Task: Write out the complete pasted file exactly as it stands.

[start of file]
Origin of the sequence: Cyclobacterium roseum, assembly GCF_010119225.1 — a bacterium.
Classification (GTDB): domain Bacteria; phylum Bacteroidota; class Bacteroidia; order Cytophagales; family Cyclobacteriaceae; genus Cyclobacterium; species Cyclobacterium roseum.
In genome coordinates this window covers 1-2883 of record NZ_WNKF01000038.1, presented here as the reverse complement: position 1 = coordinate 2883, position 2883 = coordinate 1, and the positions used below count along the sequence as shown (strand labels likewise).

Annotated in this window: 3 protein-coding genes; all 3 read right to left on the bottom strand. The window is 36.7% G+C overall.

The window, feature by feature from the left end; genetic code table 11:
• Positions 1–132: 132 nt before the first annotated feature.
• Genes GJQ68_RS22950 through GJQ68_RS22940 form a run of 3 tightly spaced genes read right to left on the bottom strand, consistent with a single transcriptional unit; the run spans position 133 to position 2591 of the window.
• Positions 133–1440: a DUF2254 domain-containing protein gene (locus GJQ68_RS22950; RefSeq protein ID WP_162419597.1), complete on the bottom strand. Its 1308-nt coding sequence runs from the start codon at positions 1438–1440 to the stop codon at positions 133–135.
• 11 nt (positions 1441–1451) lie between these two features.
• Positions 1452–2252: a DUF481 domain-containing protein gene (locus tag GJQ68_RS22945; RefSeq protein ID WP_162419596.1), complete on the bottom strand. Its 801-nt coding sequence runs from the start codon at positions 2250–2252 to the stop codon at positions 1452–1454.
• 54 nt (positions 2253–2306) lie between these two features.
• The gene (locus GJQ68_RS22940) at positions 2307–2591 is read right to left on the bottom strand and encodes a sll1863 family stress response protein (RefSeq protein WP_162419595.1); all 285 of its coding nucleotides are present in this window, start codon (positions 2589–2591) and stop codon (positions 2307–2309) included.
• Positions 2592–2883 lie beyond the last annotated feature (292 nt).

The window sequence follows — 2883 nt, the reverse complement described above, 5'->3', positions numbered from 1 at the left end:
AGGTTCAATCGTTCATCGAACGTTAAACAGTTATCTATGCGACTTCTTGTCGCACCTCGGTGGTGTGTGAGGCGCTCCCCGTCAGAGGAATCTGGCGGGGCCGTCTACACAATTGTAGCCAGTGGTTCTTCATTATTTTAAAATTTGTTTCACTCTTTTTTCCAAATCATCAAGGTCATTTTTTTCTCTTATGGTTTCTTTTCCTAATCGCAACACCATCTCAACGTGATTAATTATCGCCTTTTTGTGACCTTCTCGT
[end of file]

Origin of the sequence: Cyclobacterium roseum, assembly GCF_010119225.1 — a bacterium.
Classification (GTDB): domain Bacteria; phylum Bacteroidota; class Bacteroidia; order Cytophagales; family Cyclobacteriaceae; genus Cyclobacterium; species Cyclobacterium roseum.
In genome coordinates this window covers 1-2883 of record NZ_WNKF01000038.1, presented here as the reverse complement: position 1 = coordinate 2883, position 2883 = coordinate 1, and the positions used below count along the sequence as shown (strand labels likewise).

Annotated in this window: 3 protein-coding genes; all 3 read right to left on the bottom strand. The window is 36.7% G+C overall.

The window, feature by feature from the left end; genetic code table 11:
• Positions 1–132: 132 nt before the first annotated feature.
• Genes GJQ68_RS22950 through GJQ68_RS22940 form a run of 3 tightly spaced genes read right to left on the bottom strand, consistent with a single transcriptional unit; the run spans position 133 to position 2591 of the window.
• Positions 133–1440: a DUF2254 domain-containing protein gene (locus GJQ68_RS22950; RefSeq protein ID WP_162419597.1), complete on the bottom strand. Its 1308-nt coding sequence runs from the start codon at positions 1438–1440 to the stop codon at positions 133–135.
• 11 nt (positions 1441–1451) lie between these two features.
• Positions 1452–2252: a DUF481 domain-containing protein gene (locus tag GJQ68_RS22945; RefSeq protein ID WP_162419596.1), complete on the bottom strand. Its 801-nt coding sequence runs from the start codon at positions 2250–2252 to the stop codon at positions 1452–1454.
• 54 nt (positions 2253–2306) lie between these two features.
• The gene (locus GJQ68_RS22940) at positions 2307–2591 is read right to left on the bottom strand and encodes a sll1863 family stress response protein (RefSeq protein WP_162419595.1); all 285 of its coding nucleotides are present in this window, start codon (positions 2589–2591) and stop codon (positions 2307–2309) included.
• Positions 2592–2883 lie beyond the last annotated feature (292 nt).

The window sequence follows — 2883 nt, the reverse complement described above, 5'->3', positions numbered from 1 at the left end:
AGGTTCAATCGTTCATCGAACGTTAAACAGTTATCTATGCGACTTCTTGTCGCACCTCGGTGGTGTGTGAGGCGCTCCCCGTCAGAGGAATCTGGCGGGGCCGTCTACACAATTGTAGCCAGTGGTTCTTCATTATTTTAAAATTTGTTTCACTCTTTTTTCCAAATCATCAAGGTCATTTTTTTCTCTTATGGTTTCTTTTCCTAATCGCAACACCATCTCAACGTGATTAATTATCGCCTTTTTGTGACCTTCTCGT